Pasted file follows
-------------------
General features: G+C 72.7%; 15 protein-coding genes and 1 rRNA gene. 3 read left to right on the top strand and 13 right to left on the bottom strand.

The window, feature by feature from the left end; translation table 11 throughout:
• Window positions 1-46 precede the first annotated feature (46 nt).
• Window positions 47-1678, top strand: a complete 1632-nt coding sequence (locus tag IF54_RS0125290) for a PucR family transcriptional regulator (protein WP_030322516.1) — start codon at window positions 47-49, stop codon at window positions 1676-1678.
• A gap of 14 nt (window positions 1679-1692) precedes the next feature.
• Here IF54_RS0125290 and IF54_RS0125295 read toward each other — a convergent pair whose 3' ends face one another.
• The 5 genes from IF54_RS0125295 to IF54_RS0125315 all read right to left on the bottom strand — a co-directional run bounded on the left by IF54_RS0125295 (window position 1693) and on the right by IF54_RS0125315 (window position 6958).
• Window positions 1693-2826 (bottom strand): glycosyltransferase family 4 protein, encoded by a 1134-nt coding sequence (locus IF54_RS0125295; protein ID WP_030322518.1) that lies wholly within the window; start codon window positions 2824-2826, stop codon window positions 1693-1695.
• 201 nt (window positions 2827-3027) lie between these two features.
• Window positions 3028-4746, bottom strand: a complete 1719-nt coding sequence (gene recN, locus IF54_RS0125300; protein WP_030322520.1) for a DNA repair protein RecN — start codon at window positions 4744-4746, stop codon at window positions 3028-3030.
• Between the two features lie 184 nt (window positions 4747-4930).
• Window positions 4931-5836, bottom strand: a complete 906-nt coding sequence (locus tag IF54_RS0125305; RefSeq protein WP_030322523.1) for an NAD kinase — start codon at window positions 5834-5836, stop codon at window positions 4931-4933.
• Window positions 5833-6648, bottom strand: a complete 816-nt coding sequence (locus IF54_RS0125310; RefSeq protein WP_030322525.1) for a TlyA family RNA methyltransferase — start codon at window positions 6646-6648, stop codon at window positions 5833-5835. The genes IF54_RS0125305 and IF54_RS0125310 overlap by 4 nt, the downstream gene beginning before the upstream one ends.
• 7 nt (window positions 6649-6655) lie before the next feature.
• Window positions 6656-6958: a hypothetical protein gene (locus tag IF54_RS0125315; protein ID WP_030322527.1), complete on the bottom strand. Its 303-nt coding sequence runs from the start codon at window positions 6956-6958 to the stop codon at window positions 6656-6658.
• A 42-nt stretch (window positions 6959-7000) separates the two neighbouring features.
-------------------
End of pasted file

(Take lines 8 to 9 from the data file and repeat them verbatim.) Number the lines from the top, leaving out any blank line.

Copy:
• Window positions 1693-2826 (bottom strand): glycosyltransferase family 4 protein, encoded by a 1134-nt coding sequence (locus IF54_RS0125295; protein ID WP_030322518.1) that lies wholly within the window; start codon window positions 2824-2826, stop codon window positions 1693-1695.
• 201 nt (window positions 2827-3027) lie between these two features.